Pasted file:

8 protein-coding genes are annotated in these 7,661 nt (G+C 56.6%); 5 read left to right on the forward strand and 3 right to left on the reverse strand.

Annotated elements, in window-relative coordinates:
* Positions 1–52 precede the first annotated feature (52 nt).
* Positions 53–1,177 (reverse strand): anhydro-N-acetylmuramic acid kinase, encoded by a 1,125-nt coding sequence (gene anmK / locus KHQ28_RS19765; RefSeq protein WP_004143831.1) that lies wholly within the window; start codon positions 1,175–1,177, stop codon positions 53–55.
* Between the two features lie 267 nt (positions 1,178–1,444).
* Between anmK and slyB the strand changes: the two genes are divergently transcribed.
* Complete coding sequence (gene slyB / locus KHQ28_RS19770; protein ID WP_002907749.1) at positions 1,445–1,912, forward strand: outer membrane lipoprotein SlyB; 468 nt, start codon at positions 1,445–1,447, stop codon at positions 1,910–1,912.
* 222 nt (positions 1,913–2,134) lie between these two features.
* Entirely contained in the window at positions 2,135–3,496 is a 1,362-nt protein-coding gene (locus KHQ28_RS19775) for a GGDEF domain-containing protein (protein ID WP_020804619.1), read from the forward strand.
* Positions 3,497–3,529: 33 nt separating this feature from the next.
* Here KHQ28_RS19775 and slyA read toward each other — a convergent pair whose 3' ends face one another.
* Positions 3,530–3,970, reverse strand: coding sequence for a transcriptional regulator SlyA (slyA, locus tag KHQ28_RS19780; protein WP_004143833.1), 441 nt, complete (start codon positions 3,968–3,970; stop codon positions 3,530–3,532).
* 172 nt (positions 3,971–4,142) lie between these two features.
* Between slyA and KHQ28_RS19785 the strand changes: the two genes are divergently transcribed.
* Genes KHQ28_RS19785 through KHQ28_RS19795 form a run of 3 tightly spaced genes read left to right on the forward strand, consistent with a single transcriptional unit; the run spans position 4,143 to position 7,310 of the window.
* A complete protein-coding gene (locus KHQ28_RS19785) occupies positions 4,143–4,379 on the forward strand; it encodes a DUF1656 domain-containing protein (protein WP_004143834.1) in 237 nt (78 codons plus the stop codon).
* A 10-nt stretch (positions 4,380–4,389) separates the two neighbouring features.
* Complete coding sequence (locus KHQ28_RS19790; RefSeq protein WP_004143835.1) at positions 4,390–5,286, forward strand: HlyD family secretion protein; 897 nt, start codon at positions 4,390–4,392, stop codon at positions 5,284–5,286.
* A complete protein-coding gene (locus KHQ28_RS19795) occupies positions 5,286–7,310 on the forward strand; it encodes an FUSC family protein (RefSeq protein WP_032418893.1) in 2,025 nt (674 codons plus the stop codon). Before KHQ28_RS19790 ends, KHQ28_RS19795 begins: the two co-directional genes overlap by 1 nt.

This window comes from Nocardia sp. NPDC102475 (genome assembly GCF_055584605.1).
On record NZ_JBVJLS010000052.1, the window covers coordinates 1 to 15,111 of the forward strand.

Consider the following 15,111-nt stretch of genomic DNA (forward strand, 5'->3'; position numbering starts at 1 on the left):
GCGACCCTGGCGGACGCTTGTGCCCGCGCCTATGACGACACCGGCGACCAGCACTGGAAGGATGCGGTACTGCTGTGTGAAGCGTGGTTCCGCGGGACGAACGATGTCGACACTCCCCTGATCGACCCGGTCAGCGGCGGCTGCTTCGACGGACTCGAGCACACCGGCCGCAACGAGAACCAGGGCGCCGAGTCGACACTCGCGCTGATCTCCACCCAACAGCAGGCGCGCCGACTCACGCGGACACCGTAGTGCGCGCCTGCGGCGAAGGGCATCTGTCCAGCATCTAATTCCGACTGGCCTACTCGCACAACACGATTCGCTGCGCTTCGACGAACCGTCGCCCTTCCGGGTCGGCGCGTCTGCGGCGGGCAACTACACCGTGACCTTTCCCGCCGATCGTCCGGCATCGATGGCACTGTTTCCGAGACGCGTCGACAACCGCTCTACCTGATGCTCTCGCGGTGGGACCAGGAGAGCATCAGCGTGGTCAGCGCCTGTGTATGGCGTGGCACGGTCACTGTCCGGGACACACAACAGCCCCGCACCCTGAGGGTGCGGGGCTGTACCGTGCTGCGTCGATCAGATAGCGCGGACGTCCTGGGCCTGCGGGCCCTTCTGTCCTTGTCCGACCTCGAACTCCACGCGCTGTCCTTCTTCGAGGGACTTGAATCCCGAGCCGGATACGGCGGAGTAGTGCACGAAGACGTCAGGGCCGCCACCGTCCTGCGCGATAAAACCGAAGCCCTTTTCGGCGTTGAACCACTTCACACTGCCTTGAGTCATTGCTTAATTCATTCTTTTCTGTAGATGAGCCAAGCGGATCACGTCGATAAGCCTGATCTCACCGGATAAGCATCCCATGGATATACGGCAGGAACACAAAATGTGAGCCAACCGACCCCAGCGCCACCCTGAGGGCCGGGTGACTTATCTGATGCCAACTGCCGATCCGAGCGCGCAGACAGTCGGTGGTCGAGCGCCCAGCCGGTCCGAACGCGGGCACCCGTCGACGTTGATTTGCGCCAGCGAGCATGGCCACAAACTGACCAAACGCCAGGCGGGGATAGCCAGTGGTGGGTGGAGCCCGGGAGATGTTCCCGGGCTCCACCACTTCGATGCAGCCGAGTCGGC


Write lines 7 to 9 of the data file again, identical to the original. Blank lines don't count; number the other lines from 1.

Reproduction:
* Complete coding sequence (gene slyB / locus KHQ28_RS19770; protein ID WP_002907749.1) at positions 1,445–1,912, forward strand: outer membrane lipoprotein SlyB; 468 nt, start codon at positions 1,445–1,447, stop codon at positions 1,910–1,912.
* 222 nt (positions 1,913–2,134) lie between these two features.
* Entirely contained in the window at positions 2,135–3,496 is a 1,362-nt protein-coding gene (locus KHQ28_RS19775) for a GGDEF domain-containing protein (protein ID WP_020804619.1), read from the forward strand.